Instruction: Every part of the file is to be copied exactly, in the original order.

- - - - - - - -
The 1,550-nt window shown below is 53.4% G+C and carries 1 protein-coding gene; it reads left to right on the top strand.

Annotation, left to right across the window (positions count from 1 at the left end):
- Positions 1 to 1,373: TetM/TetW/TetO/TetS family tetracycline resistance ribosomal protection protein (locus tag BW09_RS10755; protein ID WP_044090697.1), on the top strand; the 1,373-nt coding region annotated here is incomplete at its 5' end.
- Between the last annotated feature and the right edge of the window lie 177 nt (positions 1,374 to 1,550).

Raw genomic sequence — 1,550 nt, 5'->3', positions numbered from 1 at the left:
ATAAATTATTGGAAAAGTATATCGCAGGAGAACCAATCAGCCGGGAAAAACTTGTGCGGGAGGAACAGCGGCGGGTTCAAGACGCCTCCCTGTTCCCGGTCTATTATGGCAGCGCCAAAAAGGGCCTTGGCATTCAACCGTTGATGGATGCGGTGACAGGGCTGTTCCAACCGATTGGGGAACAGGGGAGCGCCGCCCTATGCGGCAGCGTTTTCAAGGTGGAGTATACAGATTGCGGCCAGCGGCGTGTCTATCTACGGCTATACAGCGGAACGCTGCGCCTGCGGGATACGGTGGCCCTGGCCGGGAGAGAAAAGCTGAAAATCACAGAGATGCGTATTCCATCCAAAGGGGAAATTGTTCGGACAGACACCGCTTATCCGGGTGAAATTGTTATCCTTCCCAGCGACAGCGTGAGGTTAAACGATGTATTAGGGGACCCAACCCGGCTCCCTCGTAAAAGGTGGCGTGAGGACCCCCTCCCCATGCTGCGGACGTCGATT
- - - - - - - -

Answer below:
The 1,550-nt window shown below is 53.4% G+C and carries 1 protein-coding gene; it reads left to right on the top strand.

Annotation, left to right across the window (positions count from 1 at the left end):
- Positions 1 to 1,373: TetM/TetW/TetO/TetS family tetracycline resistance ribosomal protection protein (locus tag BW09_RS10755; protein ID WP_044090697.1), on the top strand; the 1,373-nt coding region annotated here is incomplete at its 5' end.
- Between the last annotated feature and the right edge of the window lie 177 nt (positions 1,374 to 1,550).

Raw genomic sequence — 1,550 nt, 5'->3', positions numbered from 1 at the left:
ATAAATTATTGGAAAAGTATATCGCAGGAGAACCAATCAGCCGGGAAAAACTTGTGCGGGAGGAACAGCGGCGGGTTCAAGACGCCTCCCTGTTCCCGGTCTATTATGGCAGCGCCAAAAAGGGCCTTGGCATTCAACCGTTGATGGATGCGGTGACAGGGCTGTTCCAACCGATTGGGGAACAGGGGAGCGCCGCCCTATGCGGCAGCGTTTTCAAGGTGGAGTATACAGATTGCGGCCAGCGGCGTGTCTATCTACGGCTATACAGCGGAACGCTGCGCCTGCGGGATACGGTGGCCCTGGCCGGGAGAGAAAAGCTGAAAATCACAGAGATGCGTATTCCATCCAAAGGGGAAATTGTTCGGACAGACACCGCTTATCCGGGTGAAATTGTTATCCTTCCCAGCGACAGCGTGAGGTTAAACGATGTATTAGGGGACCCAACCCGGCTCCCTCGTAAAAGGTGGCGTGAGGACCCCCTCCCCATGCTGCGGACGTCGATT